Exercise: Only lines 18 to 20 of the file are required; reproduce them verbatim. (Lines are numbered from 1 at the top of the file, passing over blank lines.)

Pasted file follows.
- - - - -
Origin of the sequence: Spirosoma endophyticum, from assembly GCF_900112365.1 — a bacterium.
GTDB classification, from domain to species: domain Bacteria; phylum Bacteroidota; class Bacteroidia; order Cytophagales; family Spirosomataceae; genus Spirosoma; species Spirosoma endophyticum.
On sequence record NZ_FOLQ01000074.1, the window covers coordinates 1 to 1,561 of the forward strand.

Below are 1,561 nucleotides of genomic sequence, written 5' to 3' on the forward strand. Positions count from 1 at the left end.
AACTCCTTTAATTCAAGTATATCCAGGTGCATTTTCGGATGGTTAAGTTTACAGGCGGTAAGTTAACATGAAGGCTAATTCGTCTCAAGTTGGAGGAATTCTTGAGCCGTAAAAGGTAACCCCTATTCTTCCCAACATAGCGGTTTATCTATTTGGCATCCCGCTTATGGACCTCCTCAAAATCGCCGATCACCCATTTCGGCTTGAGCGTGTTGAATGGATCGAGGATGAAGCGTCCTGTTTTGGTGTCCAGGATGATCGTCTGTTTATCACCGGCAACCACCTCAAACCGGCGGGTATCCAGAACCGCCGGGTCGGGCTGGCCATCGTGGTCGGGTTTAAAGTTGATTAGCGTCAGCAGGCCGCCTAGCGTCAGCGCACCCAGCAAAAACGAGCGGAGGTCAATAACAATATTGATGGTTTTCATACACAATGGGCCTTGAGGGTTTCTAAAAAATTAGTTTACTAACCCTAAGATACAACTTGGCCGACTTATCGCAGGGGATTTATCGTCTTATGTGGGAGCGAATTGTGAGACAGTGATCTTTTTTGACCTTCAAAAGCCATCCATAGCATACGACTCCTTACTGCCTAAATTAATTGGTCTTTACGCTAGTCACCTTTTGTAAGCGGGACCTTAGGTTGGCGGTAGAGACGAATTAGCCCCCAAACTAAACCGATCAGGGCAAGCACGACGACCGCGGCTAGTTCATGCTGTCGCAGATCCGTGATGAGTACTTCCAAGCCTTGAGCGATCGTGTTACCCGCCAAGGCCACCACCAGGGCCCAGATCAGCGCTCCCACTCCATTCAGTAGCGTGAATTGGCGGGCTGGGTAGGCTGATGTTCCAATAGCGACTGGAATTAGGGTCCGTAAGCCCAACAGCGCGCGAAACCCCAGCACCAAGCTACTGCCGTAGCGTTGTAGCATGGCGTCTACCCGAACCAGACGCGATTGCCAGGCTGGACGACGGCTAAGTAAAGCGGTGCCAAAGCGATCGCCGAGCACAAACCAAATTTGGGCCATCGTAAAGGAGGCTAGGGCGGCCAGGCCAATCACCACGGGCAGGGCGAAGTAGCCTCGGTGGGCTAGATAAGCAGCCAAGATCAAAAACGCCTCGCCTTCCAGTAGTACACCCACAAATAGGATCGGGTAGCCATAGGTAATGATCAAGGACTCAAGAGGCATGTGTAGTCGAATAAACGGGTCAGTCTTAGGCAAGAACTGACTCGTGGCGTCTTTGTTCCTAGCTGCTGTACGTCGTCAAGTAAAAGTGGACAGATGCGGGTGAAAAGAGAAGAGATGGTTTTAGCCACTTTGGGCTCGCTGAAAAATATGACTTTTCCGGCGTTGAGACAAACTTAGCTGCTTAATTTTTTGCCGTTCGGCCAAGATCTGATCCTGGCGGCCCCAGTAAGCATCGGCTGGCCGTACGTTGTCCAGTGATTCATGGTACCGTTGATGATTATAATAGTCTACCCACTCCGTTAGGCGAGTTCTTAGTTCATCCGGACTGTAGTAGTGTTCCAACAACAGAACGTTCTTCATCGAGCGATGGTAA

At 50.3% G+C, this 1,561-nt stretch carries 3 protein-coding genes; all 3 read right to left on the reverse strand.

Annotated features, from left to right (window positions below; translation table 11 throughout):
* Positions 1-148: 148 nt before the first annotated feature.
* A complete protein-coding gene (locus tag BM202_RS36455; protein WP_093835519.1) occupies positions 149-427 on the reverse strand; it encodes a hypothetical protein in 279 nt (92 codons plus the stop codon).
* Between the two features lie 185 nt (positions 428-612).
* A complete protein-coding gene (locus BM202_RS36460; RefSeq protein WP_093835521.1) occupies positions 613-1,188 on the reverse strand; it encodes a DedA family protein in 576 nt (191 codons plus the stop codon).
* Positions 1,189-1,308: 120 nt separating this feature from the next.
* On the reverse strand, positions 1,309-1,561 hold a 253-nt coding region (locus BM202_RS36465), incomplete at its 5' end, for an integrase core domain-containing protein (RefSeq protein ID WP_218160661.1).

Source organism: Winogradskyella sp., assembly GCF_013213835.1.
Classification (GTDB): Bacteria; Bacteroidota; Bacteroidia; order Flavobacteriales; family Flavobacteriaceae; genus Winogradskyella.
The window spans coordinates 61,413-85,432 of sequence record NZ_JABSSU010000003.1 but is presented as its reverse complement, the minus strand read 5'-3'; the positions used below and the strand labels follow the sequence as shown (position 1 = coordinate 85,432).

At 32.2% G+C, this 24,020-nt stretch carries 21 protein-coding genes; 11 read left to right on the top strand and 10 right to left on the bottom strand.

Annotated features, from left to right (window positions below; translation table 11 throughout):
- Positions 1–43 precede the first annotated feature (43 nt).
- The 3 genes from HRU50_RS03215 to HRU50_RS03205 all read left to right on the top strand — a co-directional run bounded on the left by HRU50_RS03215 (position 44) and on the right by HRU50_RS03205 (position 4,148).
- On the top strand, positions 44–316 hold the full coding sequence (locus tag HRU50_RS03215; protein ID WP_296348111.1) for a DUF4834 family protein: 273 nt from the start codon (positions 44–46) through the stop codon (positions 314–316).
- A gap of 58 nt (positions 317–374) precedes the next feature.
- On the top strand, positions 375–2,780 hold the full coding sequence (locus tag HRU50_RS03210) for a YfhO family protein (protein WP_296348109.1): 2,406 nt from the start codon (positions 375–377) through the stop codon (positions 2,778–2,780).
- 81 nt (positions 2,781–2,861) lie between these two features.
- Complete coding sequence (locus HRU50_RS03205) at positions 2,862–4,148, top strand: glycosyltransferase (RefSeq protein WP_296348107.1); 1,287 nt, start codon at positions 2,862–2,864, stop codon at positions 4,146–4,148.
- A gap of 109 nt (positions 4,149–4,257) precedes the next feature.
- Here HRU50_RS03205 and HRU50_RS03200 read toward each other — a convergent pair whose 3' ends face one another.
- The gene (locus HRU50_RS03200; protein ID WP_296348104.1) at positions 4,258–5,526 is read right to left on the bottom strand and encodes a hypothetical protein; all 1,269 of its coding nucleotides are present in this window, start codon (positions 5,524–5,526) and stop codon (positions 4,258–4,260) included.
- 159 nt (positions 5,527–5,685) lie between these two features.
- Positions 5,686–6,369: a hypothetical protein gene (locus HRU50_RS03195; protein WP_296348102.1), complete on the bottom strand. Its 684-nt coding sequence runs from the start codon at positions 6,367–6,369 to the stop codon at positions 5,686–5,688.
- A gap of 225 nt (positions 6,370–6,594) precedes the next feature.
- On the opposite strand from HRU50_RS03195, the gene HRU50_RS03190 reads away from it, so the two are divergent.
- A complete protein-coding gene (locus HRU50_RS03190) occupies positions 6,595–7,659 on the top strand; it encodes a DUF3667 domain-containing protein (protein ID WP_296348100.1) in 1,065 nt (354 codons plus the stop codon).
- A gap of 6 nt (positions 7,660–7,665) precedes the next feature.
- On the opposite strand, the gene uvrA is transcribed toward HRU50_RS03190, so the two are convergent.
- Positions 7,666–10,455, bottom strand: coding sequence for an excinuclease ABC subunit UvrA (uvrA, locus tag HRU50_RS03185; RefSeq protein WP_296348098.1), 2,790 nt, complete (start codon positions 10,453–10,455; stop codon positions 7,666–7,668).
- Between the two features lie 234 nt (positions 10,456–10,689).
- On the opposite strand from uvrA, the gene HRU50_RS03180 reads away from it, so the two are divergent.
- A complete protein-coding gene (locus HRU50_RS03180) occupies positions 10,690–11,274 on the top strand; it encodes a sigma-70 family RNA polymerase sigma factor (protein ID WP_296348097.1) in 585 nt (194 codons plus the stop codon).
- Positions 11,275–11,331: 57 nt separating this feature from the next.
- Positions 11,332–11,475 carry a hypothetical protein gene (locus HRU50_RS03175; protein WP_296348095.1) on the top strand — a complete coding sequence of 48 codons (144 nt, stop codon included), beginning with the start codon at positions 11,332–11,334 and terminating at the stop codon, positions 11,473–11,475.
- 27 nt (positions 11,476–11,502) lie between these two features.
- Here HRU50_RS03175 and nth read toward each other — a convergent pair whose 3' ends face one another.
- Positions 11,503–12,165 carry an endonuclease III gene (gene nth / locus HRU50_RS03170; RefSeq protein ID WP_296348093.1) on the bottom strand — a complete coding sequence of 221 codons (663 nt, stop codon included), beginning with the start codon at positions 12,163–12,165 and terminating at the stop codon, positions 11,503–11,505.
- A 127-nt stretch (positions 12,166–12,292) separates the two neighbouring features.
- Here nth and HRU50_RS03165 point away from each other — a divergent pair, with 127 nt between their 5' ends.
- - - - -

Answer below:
Annotated features, from left to right (window positions below; translation table 11 throughout):
- Positions 1–43 precede the first annotated feature (43 nt).
- The 3 genes from HRU50_RS03215 to HRU50_RS03205 all read left to right on the top strand — a co-directional run bounded on the left by HRU50_RS03215 (position 44) and on the right by HRU50_RS03205 (position 4,148).